Integrating Enterprise Single Sign-on With Finger Biometrics To Strengthen Your Overall Security

These days, credit unions are realizing a growing awareness of the risks involved in protecting IT-based resources from identity theft, malicious outside attacks, or generally inappropriate use. They must also adhere to strict mandates -FFIEC, Sarbanes-Oxley, GLBA, and Basel II, etc. – from government and private organizations requiring strict governance of internal IT systems and networks. As a result, many credit unions are deploying strong multi-factor authentication policies that are more secure than the basic password schemes that had been so commonplace in the past.

Federal Financial Institutions Examination Council (FFIEC) guidelines are drawing more attention to authentication technologies in the banking industry. These guidelines are spurring banks and credit unions to tighten up security across their organization, and implement strong authentication for both their own users and third party vendors.

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Strong authentication is the use of at least two factors to authenticate a user based on “what the user knows,” “what the user has,” and “who the user is.” Implementations include the use of strong password schemes, ID tokens, proximity cards, smart cards and biometrics.

To secure a credit union’s internal network, we’ll examine four ways to enhance a basic password scheme and then incorporate one or more of the above-mentioned authentication techniques into the basic password scheme.

Basic Password Scheme

The most basic scheme is to maintain the formation of a chain using one of the basic Architects of a security scheme, such as binomial heads or Odysseyada.

Each step of the scheme adds a single digit to the starting sequence, and the user needs to remember at least this many digits in order to successfully authenticate – preferably more.

For example, if the user’s first name is Bob, his initials would be: boby, which would then become: 683.

However, the nominal value of a password in a financial transaction can be as small as a few hundred dollars, or as large as several thousand dollars. To authenticate as Bob, the user would typically need to register his or her full name, middle name and surname. In doing so, the user would also leave behind a dynamic virtual signature which can be either a copy of a signature or the same signature that is being used on a different date and at a different location.

Multiple Signatures

Another signature scheme that does not use straight-forward substitution is the use of multiple signatures. An example of this would be a two-parenthet number such as the two numbers added to the 20th row. This would entail taking the first character of the current row and adding them to the second parenthesis, adding the next character and then doubling the number of the next parenthesis. Thus, the final result would be: 20×3= 96.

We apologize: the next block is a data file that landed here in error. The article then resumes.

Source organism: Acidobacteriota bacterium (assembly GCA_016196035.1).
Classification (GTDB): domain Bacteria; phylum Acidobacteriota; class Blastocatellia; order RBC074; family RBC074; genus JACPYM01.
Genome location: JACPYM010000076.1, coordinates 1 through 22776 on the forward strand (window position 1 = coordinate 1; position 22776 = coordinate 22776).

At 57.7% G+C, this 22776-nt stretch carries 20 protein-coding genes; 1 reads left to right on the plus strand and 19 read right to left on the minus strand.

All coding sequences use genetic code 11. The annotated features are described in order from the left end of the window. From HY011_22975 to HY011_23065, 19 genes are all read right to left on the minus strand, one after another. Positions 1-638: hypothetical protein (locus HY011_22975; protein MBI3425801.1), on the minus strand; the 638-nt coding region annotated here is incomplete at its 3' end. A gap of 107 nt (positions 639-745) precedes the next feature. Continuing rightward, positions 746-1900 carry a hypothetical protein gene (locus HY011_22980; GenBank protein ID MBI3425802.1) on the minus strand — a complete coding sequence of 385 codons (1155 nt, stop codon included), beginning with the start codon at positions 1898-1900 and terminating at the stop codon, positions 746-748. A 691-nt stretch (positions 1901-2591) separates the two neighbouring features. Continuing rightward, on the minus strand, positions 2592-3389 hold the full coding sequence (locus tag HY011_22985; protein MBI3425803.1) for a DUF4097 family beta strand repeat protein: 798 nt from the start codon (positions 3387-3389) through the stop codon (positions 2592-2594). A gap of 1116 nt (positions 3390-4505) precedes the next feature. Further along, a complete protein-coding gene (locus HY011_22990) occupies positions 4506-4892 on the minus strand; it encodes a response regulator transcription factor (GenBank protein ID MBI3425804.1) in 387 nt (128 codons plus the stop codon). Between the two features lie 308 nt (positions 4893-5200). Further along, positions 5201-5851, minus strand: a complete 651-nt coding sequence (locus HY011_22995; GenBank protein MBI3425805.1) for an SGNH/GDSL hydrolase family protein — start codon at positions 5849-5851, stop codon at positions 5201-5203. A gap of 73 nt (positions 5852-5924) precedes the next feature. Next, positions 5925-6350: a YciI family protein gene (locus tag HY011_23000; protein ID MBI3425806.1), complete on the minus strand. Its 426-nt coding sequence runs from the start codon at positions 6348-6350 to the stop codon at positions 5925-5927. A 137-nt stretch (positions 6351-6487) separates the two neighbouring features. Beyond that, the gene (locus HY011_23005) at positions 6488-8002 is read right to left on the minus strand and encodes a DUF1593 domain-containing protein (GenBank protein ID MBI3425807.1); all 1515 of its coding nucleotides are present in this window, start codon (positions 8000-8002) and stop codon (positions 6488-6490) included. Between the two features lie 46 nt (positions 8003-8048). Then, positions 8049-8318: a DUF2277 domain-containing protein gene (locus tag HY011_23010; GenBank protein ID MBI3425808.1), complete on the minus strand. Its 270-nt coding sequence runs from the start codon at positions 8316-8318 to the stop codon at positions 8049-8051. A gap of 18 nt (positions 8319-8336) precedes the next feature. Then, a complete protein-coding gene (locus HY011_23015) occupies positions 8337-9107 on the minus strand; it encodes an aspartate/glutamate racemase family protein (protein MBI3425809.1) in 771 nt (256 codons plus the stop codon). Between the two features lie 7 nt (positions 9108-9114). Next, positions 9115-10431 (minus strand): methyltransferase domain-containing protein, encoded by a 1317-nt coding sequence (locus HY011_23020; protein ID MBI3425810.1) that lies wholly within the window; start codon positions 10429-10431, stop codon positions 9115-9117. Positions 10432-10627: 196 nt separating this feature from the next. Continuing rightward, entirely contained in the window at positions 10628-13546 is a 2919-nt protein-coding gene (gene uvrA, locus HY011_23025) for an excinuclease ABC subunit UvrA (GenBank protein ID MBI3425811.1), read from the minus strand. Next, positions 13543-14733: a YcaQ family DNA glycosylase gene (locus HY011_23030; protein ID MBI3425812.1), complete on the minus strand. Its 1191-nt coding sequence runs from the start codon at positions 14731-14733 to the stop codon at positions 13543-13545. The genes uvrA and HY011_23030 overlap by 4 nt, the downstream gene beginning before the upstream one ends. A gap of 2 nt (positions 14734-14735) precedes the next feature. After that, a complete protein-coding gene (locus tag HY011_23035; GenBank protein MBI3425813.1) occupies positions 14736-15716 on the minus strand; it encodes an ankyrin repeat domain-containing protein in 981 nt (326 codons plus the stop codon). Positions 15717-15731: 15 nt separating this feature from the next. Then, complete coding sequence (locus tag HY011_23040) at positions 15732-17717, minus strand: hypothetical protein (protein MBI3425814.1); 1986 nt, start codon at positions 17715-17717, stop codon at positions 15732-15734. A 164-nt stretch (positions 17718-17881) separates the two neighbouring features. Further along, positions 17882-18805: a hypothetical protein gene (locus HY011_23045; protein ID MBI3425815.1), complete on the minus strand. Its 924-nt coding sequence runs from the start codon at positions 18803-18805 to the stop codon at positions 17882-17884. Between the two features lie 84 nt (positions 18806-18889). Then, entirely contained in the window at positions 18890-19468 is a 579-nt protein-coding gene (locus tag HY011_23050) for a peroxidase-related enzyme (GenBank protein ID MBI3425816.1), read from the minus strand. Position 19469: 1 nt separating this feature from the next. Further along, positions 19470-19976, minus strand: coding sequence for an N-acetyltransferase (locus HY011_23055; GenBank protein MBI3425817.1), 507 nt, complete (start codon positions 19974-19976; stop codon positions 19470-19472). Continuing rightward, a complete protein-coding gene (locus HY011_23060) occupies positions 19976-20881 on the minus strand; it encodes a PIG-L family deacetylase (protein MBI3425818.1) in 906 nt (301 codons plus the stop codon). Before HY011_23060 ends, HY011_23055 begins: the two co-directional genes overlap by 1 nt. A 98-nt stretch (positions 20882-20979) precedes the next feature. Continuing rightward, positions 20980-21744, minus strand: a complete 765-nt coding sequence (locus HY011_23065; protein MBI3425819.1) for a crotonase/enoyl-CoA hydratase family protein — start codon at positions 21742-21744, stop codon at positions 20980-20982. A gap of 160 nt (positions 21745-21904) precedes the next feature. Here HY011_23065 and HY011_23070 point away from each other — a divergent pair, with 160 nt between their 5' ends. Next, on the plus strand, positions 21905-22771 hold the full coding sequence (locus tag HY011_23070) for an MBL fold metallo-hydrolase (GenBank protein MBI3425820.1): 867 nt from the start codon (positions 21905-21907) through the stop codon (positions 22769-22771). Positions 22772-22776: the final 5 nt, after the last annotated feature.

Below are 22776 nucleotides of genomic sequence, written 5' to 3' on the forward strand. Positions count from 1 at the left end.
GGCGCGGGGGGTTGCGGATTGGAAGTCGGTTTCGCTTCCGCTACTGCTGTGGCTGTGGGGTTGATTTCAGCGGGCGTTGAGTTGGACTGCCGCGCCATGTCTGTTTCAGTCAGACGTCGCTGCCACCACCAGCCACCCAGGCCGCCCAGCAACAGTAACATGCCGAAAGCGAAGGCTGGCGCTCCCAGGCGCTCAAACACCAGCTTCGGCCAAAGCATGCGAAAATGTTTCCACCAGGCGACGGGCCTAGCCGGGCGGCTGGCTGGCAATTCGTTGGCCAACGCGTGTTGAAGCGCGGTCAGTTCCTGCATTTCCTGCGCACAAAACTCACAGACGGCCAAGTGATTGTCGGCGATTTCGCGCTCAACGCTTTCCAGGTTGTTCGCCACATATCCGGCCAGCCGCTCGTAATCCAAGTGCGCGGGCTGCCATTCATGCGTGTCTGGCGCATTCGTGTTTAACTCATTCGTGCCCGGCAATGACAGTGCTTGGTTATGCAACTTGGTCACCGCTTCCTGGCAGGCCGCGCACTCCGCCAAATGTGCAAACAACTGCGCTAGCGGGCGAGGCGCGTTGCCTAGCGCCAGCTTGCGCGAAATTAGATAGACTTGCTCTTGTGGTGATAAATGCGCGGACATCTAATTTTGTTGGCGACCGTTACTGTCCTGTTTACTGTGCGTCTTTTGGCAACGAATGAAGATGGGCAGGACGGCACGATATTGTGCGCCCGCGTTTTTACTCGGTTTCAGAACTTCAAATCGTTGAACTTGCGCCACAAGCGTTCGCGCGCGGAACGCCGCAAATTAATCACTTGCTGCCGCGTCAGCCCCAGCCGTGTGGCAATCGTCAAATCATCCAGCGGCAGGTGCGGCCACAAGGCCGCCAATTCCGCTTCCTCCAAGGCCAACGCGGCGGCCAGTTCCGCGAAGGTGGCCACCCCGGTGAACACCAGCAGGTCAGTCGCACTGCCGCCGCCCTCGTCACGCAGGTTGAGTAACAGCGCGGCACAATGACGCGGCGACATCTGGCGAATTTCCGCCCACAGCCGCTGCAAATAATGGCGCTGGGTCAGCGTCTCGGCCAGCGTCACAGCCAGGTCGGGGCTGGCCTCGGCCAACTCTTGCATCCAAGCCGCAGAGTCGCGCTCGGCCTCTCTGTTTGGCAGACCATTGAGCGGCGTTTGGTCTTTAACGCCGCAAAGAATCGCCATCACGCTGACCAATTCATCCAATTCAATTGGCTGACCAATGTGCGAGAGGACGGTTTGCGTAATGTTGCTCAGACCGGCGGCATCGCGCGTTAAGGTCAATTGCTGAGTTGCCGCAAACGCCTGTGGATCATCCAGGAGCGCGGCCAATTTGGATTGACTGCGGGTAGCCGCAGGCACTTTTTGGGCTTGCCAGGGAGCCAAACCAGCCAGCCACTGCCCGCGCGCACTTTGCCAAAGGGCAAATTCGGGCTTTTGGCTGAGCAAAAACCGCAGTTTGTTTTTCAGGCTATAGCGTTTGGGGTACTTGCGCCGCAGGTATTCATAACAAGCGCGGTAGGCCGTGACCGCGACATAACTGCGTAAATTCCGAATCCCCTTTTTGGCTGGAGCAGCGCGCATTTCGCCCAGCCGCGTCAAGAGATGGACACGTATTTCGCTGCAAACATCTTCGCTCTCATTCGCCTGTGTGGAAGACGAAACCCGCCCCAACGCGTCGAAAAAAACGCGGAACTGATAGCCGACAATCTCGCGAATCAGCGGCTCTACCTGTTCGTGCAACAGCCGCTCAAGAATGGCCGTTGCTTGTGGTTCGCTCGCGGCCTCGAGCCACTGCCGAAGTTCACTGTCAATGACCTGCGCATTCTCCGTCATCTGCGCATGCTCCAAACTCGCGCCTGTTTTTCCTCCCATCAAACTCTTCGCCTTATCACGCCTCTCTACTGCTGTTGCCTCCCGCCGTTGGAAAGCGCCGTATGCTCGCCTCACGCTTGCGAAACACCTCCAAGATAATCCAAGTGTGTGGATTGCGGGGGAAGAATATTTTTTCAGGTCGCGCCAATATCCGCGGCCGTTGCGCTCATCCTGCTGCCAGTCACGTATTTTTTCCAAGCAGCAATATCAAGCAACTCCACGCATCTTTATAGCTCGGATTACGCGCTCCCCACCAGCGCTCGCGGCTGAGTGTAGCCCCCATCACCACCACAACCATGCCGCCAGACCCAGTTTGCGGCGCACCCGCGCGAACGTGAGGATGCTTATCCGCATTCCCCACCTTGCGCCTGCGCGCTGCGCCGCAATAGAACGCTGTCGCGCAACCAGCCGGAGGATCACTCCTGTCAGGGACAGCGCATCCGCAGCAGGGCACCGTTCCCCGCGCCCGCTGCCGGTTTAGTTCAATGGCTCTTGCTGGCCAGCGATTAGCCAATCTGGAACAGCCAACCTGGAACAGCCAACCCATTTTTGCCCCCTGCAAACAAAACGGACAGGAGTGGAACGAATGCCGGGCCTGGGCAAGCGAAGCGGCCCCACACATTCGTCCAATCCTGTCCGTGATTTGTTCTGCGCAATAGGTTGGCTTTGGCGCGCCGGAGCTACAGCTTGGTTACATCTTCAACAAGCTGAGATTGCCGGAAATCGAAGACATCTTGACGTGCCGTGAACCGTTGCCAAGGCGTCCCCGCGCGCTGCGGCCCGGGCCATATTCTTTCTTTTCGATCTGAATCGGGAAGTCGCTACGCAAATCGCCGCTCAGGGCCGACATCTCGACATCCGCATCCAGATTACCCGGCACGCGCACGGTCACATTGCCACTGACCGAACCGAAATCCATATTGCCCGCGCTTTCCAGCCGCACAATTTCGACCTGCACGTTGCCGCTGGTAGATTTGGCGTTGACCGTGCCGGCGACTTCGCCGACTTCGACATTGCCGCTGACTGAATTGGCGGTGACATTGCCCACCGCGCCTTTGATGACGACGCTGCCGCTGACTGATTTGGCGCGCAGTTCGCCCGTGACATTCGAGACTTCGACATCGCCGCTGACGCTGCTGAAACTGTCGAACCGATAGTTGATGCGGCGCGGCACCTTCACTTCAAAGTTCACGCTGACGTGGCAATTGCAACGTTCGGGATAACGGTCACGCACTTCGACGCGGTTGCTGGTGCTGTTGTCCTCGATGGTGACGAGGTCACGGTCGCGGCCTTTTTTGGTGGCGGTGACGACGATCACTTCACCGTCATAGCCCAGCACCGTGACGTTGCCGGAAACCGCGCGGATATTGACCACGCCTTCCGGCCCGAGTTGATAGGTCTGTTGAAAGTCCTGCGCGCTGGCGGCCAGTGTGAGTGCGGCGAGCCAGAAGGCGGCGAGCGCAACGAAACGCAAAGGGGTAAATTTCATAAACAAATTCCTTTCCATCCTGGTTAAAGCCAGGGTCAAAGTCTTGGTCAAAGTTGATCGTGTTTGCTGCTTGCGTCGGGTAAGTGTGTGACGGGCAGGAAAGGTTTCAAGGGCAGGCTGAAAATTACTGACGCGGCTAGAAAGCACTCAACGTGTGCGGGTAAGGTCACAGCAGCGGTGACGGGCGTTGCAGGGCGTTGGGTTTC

Irrespective of the number of signatures used, malware that authenticates using a single signature can be caught through a simple multi-lookup of the signatures that are authenticimated.

As with the basic password scheme, careful consideration of the number of signatures used in the multi-signature authentication process emphasises the importance of theclusory checks that ensure security.

For example, if a multi-signature authentication is in place for a bank account, but the primary signer has their own mobile phone, then the malware can attempt to replicate by sending a message to the mobile phone that looks similar to primary signer’s message to the bank. The fact that bank’s mobile phone has the same number and characters in the address bar, as well as the same picture, makes it difficult for the bank customer to distinguish a fraudulent communication from that coming from the bank.

Additionally, some of the more tactile symptoms of a malicious message or application, such as extra text on the alerts of the bank’s mobile phone may also be replicated on the fake website so as to establish a more personal link.


To be effective, comprehensive threat prevention solutions must guard both upfront and back-end infrastructure against ever-evolving malware using ever-changing techniques to attack the user.

Once the malicious attack has been identified, the best course of action is to comprehensively test the networks within your organisation to ensure that no sensitive data is compromised as a result of this attack, or as a result of the criminal accessing some other data that you hold.

Ensure that the company’s local knowledge and expertise is transferred across the physical and logical components of the organisation for a secure end-to-end web application and ensure that this expertise is also shared with customers, partners and suppliers.

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Integrating Enterprise Single Sign-on With Finger Biometrics To Strengthen Your Overall Security
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